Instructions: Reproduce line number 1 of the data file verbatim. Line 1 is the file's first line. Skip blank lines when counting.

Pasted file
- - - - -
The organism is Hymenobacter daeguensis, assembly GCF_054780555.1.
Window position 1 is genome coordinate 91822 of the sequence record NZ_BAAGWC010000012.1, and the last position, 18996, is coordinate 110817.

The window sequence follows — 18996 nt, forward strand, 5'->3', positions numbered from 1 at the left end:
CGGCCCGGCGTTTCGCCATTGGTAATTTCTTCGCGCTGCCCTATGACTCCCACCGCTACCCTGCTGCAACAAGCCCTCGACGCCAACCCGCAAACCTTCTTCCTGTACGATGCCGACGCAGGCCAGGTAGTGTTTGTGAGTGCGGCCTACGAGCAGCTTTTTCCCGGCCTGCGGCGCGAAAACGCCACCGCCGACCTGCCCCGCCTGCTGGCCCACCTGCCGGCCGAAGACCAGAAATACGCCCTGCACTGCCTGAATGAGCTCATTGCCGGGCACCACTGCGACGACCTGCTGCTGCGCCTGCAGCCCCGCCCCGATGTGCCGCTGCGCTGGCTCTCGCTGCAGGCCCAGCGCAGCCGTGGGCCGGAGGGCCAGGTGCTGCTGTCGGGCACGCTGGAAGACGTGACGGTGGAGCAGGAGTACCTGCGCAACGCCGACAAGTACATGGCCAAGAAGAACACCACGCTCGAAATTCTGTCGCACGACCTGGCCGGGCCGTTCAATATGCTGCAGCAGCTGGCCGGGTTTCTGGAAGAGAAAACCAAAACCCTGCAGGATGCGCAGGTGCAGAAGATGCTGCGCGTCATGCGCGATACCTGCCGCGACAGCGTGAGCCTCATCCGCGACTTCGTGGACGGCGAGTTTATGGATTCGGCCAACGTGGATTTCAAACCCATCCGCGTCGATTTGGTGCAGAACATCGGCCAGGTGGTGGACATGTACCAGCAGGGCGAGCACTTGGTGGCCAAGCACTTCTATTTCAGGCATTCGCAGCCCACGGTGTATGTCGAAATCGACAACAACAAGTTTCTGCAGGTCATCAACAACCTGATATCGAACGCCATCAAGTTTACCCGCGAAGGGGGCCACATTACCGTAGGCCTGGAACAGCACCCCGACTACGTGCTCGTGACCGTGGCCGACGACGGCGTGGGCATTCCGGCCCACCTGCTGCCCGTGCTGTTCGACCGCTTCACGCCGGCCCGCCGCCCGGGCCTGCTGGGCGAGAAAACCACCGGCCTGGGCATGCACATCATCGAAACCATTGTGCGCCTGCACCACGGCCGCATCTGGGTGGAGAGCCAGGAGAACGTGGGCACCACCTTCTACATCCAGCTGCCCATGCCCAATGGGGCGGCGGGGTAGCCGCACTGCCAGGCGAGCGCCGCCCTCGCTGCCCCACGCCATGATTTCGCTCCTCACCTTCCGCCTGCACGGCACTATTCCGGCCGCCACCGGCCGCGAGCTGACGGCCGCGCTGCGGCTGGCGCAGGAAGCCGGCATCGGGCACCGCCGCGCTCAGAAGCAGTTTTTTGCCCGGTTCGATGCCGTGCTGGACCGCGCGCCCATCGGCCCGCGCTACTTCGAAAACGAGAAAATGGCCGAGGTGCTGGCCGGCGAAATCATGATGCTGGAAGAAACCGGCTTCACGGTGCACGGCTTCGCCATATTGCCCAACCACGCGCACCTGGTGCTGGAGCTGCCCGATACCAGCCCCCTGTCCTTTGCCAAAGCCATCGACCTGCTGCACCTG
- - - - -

The organism is Hymenobacter daeguensis, assembly GCF_054780555.1.